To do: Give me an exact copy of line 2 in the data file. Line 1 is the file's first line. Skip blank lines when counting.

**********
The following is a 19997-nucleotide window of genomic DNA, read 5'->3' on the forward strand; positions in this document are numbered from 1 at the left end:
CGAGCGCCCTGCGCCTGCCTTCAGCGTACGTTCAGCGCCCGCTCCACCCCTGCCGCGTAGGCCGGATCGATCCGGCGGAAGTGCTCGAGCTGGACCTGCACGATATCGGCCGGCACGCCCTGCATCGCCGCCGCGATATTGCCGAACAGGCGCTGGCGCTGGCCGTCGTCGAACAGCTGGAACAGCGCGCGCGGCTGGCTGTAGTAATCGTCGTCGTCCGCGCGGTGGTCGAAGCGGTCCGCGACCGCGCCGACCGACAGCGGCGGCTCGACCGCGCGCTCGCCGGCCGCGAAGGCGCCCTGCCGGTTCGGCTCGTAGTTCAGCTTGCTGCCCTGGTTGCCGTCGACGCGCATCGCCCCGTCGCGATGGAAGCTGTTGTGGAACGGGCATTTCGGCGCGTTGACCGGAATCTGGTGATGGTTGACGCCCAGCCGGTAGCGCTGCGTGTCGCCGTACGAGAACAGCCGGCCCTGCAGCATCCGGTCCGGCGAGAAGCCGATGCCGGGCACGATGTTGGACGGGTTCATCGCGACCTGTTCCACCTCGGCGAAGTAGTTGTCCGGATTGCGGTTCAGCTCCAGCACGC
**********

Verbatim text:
CGAGCGCCCTGCGCCTGCCTTCAGCGTACGTTCAGCGCCCGCTCCACCCCTGCCGCGTAGGCCGGATCGATCCGGCGGAAGTGCTCGAGCTGGACCTGCACGATATCGGCCGGCACGCCCTGCATCGCCGCCGCGATATTGCCGAACAGGCGCTGGCGCTGGCCGTCGTCGAACAGCTGGAACAGCGCGCGCGGCTGGCTGTAGTAATCGTCGTCGTCCGCGCGGTGGTCGAAGCGGTCCGCGACCGCGCCGACCGACAGCGGCGGCTCGACCGCGCGCTCGCCGGCCGCGAAGGCGCCCTGCCGGTTCGGCTCGTAGTTCAGCTTGCTGCCCTGGTTGCCGTCGACGCGCATCGCCCCGTCGCGATGGAAGCTGTTGTGGAACGGGCATTTCGGCGCGTTGACCGGAATCTGGTGATGGTTGACGCCCAGCCGGTAGCGCTGCGTGTCGCCGTACGAGAACAGCCGGCCCTGCAGCATCCGGTCCGGCGAGAAGCCGATGCCGGGCACGATGTTGGACGGGTTCATCGCGACCTGTTCCACCTCGGCGAAGTAGTTGTCCGGATTGCGGTTCAGCTCCAGCACGC